About two years ago, I mentioned Point Grey cameras. These are cameras sold to the machine vision and industrial inspection market, and are much cheaper than typical microscopy cameras – most are <$1000. Point Grey puts out very nice spec sheets listing all of their cameras, and the specifications for some are pretty impressive – cameras with < 3e- read noise for ~$500. Nico Stuurman has recently written a Micro-manager driver for these cameras, and was kind enough to let me test one of these cameras. We mounted it opposite a Hamamatsu Flash4.0 (an older Flash4.0, with ~72% QE), and did a qualitative comparison by taking sequential images of the same test slide on both cameras.

The Point Grey camera we tested was a Chameleon3 CM3-U3-31S4M. This uses a Sony IMX265 sensor, which has 2048 x 1536 3.45 μm pixels, with 71% QE, <3e- read noise, and sells for ~$500. It can run at up to 55 fps. On paper, this camera should perform almost as well as the Flash 4.0. The images below are of a Texas red-phalloidin stained cell, captured with a 20x / 0.75 NA objective and a 10 ms exposure on both cameras. Click on the images to see the full size image.


The Flash 4.0 camera, 10 ms exposure. Click for full size.


The Point Grey camera, 10 ms exposure. Click for full size.

Continue reading

New Nikon Stand

Nikon has just announced a new stand, the Ti2.  Some noteworthy features, including a 25mm camera port with an F-mount (with a new tube lens and larger filter cubes; it looks like the Plan Apo λ objectives are flat across this field), an LED brightfield illuminator with a fly-eye lens for uniform illumination, a motorized correction collar, an internal camera for back focal plane imaging, and encoding of all microscope components.

Paper Roundup – October 2016

  • A super-resolution reconstruction method applicable to both single-molecule data as well as denser data [1]
  • Multi-modal, multi-photon imaging for stain free histology [2]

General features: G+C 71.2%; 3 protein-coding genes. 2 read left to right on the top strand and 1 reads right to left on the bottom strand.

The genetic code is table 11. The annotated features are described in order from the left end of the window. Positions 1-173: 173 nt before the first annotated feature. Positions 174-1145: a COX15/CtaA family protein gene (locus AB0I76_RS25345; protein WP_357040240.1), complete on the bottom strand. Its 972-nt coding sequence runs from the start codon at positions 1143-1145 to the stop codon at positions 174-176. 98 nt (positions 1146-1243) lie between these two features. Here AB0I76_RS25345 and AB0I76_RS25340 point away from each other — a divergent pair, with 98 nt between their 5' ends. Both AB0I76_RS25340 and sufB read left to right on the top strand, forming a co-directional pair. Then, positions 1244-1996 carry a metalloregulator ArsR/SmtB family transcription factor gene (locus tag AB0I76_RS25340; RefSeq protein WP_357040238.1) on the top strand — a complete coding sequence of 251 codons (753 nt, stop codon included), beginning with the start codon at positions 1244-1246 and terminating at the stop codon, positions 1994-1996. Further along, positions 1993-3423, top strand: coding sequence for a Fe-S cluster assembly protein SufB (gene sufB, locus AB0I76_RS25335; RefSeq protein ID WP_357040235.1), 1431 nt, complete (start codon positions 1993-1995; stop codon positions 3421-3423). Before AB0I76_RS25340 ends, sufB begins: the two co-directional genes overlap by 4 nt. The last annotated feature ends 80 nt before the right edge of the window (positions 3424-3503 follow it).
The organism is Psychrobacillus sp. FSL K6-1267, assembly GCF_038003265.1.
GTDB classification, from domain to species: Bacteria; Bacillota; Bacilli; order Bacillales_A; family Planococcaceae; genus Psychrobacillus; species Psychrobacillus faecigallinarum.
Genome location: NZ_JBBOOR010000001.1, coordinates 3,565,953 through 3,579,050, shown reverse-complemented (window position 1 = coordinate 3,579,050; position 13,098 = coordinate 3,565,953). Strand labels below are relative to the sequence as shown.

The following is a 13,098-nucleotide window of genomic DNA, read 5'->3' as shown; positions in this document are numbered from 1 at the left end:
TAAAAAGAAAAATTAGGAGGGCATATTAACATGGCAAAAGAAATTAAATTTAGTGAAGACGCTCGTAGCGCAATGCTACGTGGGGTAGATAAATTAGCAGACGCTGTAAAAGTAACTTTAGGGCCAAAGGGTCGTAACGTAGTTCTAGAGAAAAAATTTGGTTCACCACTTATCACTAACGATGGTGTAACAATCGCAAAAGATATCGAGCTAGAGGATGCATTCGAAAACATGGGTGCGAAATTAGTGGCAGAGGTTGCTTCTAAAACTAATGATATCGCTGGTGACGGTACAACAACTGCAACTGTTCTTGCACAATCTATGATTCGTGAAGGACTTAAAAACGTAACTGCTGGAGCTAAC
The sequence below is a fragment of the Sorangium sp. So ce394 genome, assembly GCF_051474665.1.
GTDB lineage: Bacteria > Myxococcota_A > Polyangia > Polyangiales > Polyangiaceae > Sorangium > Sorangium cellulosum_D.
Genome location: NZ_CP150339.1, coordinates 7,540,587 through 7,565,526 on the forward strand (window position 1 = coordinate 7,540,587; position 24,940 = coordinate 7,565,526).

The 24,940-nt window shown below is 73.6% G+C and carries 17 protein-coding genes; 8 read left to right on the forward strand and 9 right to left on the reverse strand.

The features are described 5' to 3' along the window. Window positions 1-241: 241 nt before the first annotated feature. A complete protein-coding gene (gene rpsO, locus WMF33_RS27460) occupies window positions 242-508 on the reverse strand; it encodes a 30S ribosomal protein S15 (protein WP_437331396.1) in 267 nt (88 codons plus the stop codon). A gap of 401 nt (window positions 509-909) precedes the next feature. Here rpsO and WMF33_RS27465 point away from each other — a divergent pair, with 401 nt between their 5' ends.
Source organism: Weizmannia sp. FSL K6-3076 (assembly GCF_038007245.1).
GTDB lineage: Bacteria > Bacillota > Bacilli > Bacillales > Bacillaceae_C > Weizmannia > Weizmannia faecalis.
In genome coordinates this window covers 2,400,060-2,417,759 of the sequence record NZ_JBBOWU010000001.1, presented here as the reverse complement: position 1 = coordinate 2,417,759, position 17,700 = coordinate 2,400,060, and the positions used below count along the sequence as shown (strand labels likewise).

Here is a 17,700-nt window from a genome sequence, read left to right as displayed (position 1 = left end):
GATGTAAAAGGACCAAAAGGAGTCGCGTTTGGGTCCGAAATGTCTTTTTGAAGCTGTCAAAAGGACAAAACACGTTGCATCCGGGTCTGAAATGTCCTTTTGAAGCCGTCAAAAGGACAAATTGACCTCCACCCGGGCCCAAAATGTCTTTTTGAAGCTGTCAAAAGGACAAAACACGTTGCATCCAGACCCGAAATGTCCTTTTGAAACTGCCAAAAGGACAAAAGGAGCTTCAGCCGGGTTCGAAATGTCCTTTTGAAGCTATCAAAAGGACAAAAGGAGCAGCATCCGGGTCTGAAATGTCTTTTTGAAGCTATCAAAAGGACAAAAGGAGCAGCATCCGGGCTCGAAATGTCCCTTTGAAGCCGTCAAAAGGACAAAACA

• uDISCO, an improved solvent-based clearing method compatible with fluorescent proteins [3]
  • Orientation measurement of single molecules in vivo [4]
  • Background estimation for single molecule microscopy [5]
  • A review of clearing methods and their methods of action [6]
  • A software tool for analyzing single molecule microscopy data [7]
  • Highly multiplexed STORM imaging using fluorescent nanodiamond fiducials and multiple rounds of antibody binding and elution [8]
  • A single-shot autofocusing method [9]
  • Assessing fluorescent protein aggregation by fusion to polyglutamine repeats [10]
  • Widefield epi-illumination for STORM using a custom illumination path to ensure uniform illumination [11]


  1. N. Gustafsson, S. Culley, G. Ashdown, D.M. Owen, P.M. Pereira, and R. Henriques, "Fast live-cell conventional fluorophore nanoscopy with ImageJ through super-resolution radial fluctuations", Nature Communications, vol. 7, pp. 12471, 2016.
  2. H. Tu, Y. Liu, D. Turchinovich, M. Marjanovic, J.K. Lyngsø, J. Lægsgaard, E.J. Chaney, Y. Zhao, S. You, W.L. Wilson, B. Xu, M. Dantus, and S.A. Boppart, "Stain-free histopathology by programmable supercontinuum pulses", Nature Photonics, vol. 10, pp. 534-540, 2016.
  3. C. Pan, R. Cai, F.P. Quacquarelli, A. Ghasemigharagoz, A. Lourbopoulos, P. Matryba, N. Plesnila, M. Dichgans, F. Hellal, and A. Ertürk, "Shrinkage-mediated imaging of entire organs and organisms using uDISCO", Nature Methods, vol. 13, pp. 859-867, 2016.
  4. S.B. Mehta, M. McQuilken, P.J. La Riviere, P. Occhipinti, A. Verma, R. Oldenbourg, A.S. Gladfelter, and T. Tani, "Dissection of molecular assembly dynamics by tracking orientation and position of single molecules in live cells", Proceedings of the National Academy of Sciences, vol. 113, pp. E6352-E6361, 2016.
  5. S. Preus, L. Hildebrandt, and V. Birkedal, "Optimal Background Estimators in Single-Molecule FRET Microscopy", Biophysical Journal, vol. 111, pp. 1278-1286, 2016.
  6. K. Tainaka, A. Kuno, S.I. Kubota, T. Murakami, and H.R. Ueda, "Chemical Principles in Tissue Clearing and Staining Protocols for Whole-Body Cell Profiling", Annual Review of Cell and Developmental Biology, vol. 32, pp. 713-741, 2016.
  7. S. Malkusch, and M. Heilemann, "Extracting quantitative information from single-molecule super-resolution imaging data with LAMA – LocAlization Microscopy Analyzer", Scientific Reports, vol. 6, pp. 34486, 2016.